“At [flagship Abu Dhabi site] Borouge, we are largely focused on grades like P100 for pipes, and the new high pressure plant in we also have the wires and cables [unit] and we expect to move more of that product into China, where demand for electricity is growing,” said Garrett.
“China is strong in electric vehicles as well due to pollution-related problems. We expect more transport-related sales [in wires and cables] to China.”
Mark Garrett said Borealis’ Borealis, with capacities to produce 4.5m tonnes/year of polymers and co-owned with the Abu Dhabi National Oil Company (ADNOC) has already started up all operations after the cross-linked polyethylene (XLPE) plant was opened in the second quarter, although the three-month period was badly affected by poor sales at fertilizers.
However, despite depressed demand and prices for fertilizers, Borealis’ CEO said Borouge is well placed to serve the Chinese market as well other emerging nations in Asia going through urbanisation processes.
Although Garrett would not disclose Borouge’s operating rates during the second quarter he said “when the feedstock is available the plants have proven they [can] run 4.5m [tonnes/year]” and added the ethane crackers are running at 100%.
The current distribution of sales coming out of Borouge stands at 30% directed to China, 30% to southeast Asia and an additional 30% to other parts of the Middle East, with only 10% of its sold to Europe.
While financial analysts have shown concerned about macroeconomic imbalances in China due to the high rates of private corporate debt acquired during the last decade, Mark Garrett agreed debt levels are “no doubt too high” but added Borealis does not buy into the “doom and gloom” about an imminent collapse in the major Asian economy.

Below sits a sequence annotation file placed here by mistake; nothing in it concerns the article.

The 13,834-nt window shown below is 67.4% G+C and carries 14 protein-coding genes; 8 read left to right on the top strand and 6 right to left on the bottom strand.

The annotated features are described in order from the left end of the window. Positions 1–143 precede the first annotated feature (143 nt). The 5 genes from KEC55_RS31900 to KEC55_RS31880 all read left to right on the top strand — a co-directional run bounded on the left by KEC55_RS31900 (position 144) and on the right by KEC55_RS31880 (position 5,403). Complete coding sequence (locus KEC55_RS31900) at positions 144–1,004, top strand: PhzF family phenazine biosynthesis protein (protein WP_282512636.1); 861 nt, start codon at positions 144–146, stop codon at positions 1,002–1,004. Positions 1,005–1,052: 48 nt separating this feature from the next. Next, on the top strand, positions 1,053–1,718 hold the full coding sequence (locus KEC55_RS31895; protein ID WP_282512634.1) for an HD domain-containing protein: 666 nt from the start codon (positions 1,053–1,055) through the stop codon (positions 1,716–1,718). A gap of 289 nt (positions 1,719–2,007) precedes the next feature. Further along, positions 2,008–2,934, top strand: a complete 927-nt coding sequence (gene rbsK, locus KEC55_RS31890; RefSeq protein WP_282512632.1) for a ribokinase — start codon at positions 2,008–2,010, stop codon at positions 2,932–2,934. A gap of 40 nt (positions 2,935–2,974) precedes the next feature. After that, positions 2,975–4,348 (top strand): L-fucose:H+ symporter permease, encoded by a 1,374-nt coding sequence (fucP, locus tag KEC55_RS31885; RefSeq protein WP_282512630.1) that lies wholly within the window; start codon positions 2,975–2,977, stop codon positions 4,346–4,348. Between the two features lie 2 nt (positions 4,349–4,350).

"There is no doubt that China has had a more risk-orientated nature. They don’t mind taking out debt and trying to invest, but we don’t buy into the doom and gloom in China. It will stabilise at lower [annual GDP] growth, but whatever that will be at 5% or 6% [it is] still a big rate for a big economy,” said Garrett.
A large part of Borealis’ second-quarter 12% fall in sales and net profit came from its fertilizers division, as prices and demand continued to be subdued during the European key planting season.
The company’s CFO, Mark Tonkens, said fertilizers amount to between 15% and 20% of total sales, which in the second quarter stood at €1.79bn.
The CEO added: “In general [fertilizers were] not very good. Fertilizers is largely a demand-driven sector, influenced mainly by two aspects – the seasonal weather, which was not helpful during the second quarter, and farmers’ economics.
“Farmers are getting low pricing for the grains so their ability and willingness to invest further is limited.”
Global fertilizers prices have remained persistently low during the last 12 months and although Borealis said they have probably already bottomed out, the recovery will be slow and gradual.
Interview article by Jonathan Lopez